A new wonder drug is being hailed as the new dawn in heart treatment.
A new wonder drug is being hailed as the biggest breakthrough since statins in the fight against cardiovascular disease, and it could also halve the chances of people dying from cancer.
The drug is called canakinumab and it’s being called the new dawn in heart treatment.
It’s an anti-inflammatory drug that has undergone four years of tests involving 10,000 high-risk patients and 1000 doctors in 39 countries.
The result of these trails reveal that canakinumab has the potential to reduce fatal repeat heart attacks and strokes by up to 24 per cent, which is nine per cent higher than the impact of statins.
Canakinumab’s purpose is to reduce inflammation, while statins target high cholesterol.
Typically, acute inflammation is one of the body's natural healing mechanisms, but chronic inflammation does the opposite, destroying tissue and causing cells to malfunction.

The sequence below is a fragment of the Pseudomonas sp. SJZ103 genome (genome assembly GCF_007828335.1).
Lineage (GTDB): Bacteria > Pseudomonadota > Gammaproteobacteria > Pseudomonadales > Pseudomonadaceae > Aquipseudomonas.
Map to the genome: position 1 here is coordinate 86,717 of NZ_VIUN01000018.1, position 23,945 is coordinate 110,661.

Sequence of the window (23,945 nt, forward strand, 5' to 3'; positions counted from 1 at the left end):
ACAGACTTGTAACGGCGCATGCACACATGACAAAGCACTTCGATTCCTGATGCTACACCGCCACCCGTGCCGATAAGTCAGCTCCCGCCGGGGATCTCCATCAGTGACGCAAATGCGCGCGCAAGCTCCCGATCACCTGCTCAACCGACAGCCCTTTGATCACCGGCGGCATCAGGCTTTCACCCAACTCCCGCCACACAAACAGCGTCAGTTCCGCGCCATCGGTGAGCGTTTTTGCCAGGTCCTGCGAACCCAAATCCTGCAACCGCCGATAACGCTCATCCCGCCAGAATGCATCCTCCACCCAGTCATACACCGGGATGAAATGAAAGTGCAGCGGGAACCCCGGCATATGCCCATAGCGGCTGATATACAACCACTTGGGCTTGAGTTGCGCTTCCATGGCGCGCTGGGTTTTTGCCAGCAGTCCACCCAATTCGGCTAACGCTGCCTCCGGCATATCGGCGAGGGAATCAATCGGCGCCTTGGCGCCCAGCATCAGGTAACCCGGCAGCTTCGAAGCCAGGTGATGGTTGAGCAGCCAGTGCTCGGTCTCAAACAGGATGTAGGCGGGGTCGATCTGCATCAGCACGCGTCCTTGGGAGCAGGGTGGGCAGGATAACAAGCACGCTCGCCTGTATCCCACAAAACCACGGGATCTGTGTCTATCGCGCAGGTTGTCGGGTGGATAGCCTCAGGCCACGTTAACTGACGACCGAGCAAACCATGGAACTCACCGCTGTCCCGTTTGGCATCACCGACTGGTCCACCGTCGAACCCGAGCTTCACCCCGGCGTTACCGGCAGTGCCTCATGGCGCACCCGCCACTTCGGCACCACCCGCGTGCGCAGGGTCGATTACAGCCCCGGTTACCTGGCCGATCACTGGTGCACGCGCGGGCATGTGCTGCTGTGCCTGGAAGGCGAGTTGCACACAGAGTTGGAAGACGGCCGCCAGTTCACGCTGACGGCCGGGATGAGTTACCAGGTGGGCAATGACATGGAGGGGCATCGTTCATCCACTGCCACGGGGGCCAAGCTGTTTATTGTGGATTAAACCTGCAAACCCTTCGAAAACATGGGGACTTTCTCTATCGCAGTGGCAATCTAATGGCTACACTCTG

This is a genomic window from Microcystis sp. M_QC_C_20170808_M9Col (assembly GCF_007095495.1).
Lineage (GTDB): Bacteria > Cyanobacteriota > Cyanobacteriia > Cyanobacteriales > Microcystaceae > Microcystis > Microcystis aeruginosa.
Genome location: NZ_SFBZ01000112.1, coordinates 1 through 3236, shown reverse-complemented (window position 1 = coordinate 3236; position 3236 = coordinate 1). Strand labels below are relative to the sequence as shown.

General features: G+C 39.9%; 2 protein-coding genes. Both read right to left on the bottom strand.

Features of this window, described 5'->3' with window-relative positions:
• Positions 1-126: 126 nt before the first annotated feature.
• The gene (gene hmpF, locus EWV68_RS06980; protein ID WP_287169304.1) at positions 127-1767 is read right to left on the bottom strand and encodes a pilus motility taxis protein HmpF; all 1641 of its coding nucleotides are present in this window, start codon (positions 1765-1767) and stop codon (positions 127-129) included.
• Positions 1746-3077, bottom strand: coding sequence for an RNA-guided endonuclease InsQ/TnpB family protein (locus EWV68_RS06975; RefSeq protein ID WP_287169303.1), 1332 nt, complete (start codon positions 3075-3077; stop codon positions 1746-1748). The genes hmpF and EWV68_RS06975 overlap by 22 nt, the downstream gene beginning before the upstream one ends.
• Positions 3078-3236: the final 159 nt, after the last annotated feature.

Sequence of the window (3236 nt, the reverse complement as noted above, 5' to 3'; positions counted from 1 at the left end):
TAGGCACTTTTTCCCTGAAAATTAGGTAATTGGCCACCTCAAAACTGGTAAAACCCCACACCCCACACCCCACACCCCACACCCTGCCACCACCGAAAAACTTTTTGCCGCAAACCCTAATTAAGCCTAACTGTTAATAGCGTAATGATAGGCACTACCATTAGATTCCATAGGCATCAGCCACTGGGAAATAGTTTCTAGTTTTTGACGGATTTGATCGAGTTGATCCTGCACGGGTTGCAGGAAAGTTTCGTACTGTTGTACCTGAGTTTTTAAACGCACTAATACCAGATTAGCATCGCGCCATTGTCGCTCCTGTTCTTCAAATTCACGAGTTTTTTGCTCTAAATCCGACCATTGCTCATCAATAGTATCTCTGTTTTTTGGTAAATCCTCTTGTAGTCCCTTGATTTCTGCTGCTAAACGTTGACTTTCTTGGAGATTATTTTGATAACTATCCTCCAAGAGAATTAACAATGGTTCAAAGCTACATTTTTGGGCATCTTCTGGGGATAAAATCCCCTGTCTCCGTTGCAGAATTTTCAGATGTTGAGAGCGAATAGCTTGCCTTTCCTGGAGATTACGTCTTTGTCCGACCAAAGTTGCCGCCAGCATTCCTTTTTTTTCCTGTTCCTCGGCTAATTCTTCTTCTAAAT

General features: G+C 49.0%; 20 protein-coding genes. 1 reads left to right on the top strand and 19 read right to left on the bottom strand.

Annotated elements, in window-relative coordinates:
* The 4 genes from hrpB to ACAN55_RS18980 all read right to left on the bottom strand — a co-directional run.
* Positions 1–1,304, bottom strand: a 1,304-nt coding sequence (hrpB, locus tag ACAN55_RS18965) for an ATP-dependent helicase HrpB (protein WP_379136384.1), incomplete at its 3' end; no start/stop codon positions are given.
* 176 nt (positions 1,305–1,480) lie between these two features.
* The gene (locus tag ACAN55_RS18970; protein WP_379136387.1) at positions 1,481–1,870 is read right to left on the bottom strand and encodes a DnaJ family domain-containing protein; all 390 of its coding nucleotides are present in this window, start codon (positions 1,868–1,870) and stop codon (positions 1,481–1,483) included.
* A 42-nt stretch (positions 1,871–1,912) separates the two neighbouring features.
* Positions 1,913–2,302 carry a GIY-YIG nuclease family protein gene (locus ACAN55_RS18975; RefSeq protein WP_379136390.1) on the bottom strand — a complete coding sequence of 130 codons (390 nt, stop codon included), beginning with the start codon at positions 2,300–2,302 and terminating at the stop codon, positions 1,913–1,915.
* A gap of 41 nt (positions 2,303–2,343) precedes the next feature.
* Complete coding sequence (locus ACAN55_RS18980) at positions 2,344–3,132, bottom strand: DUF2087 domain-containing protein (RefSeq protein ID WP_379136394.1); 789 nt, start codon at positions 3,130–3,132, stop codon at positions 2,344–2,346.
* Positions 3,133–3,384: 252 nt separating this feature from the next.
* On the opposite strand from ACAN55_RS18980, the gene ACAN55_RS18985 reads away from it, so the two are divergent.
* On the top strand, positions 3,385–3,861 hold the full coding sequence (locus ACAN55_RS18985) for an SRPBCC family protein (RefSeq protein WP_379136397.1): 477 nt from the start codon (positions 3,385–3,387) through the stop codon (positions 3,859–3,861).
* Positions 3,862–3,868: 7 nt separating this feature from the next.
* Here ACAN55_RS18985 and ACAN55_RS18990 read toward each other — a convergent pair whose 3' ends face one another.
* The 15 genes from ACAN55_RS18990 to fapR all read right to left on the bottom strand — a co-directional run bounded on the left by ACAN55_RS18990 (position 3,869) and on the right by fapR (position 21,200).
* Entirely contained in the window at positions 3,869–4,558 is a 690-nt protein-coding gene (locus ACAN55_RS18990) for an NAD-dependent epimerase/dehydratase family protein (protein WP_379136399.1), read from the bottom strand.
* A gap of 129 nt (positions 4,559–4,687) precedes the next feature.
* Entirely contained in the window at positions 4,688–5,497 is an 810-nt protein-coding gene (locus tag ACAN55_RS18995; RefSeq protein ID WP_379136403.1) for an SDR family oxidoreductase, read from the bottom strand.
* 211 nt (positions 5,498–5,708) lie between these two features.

Canakinumab is an antibody that blocks the inflammatory molecules in the bloodstream that can damage the lining of the heart arteries and cause heart attacks and strokes.
While the drug cuts the risk of a heart attack by 24 per cent, it may also halve the chances of patients dying from lung cancer, as well as prevent arthritis and gout.
Even though it’s being vaunted as a wonder drug, it’s expensive. It would cost over $65,000 a year to administer, whereas statins cost around $35 per year.
And because canakinumab works by suppressing part of the immune system, there’s an increased risk of dying from severe infection.
So, while we wait for the drug to become a little more affordable, health professionals recommend daily practices to reduce inflammation, such as:
- eating a Mediterranean diet
- combining turmeric and black pepper into your diet
- not smoking
- sleeping seven to eight hours each day
- regularly exercising.
Until then, these are the best ways to limit heart disease and stroke.
Read more at New England Journal of Medicine
How much would you pay to reduce your risk of fatal heart disease or stroke?
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